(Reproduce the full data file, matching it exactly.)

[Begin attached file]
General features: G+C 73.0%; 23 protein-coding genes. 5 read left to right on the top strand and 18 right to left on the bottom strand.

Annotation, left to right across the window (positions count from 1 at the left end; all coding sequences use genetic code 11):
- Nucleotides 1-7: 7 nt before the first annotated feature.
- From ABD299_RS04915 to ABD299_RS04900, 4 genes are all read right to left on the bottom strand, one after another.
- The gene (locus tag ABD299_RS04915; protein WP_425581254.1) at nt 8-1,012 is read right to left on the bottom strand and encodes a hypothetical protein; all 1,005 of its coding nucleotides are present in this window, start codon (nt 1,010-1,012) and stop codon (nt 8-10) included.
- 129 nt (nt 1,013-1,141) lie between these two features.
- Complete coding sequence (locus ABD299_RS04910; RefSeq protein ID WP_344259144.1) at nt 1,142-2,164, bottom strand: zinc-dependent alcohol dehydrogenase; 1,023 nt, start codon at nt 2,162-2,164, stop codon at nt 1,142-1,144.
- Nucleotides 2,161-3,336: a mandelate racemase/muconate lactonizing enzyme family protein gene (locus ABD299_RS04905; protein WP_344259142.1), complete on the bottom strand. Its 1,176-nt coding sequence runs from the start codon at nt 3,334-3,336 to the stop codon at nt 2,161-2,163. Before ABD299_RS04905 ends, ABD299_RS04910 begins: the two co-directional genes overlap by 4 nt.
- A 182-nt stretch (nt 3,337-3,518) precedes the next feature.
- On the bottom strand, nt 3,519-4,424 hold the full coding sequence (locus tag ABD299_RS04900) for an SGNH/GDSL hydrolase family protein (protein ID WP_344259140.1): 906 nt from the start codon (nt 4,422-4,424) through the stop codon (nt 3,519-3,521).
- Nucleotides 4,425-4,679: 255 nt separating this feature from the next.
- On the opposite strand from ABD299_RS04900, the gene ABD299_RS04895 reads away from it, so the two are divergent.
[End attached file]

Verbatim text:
General features: G+C 73.0%; 23 protein-coding genes. 5 read left to right on the top strand and 18 right to left on the bottom strand.

Annotation, left to right across the window (positions count from 1 at the left end; all coding sequences use genetic code 11):
- Nucleotides 1-7: 7 nt before the first annotated feature.
- From ABD299_RS04915 to ABD299_RS04900, 4 genes are all read right to left on the bottom strand, one after another.
- The gene (locus tag ABD299_RS04915; protein WP_425581254.1) at nt 8-1,012 is read right to left on the bottom strand and encodes a hypothetical protein; all 1,005 of its coding nucleotides are present in this window, start codon (nt 1,010-1,012) and stop codon (nt 8-10) included.
- 129 nt (nt 1,013-1,141) lie between these two features.
- Complete coding sequence (locus ABD299_RS04910; RefSeq protein ID WP_344259144.1) at nt 1,142-2,164, bottom strand: zinc-dependent alcohol dehydrogenase; 1,023 nt, start codon at nt 2,162-2,164, stop codon at nt 1,142-1,144.
- Nucleotides 2,161-3,336: a mandelate racemase/muconate lactonizing enzyme family protein gene (locus ABD299_RS04905; protein WP_344259142.1), complete on the bottom strand. Its 1,176-nt coding sequence runs from the start codon at nt 3,334-3,336 to the stop codon at nt 2,161-2,163. Before ABD299_RS04905 ends, ABD299_RS04910 begins: the two co-directional genes overlap by 4 nt.
- A 182-nt stretch (nt 3,337-3,518) precedes the next feature.
- On the bottom strand, nt 3,519-4,424 hold the full coding sequence (locus tag ABD299_RS04900) for an SGNH/GDSL hydrolase family protein (protein ID WP_344259140.1): 906 nt from the start codon (nt 4,422-4,424) through the stop codon (nt 3,519-3,521).
- Nucleotides 4,425-4,679: 255 nt separating this feature from the next.
- On the opposite strand from ABD299_RS04900, the gene ABD299_RS04895 reads away from it, so the two are divergent.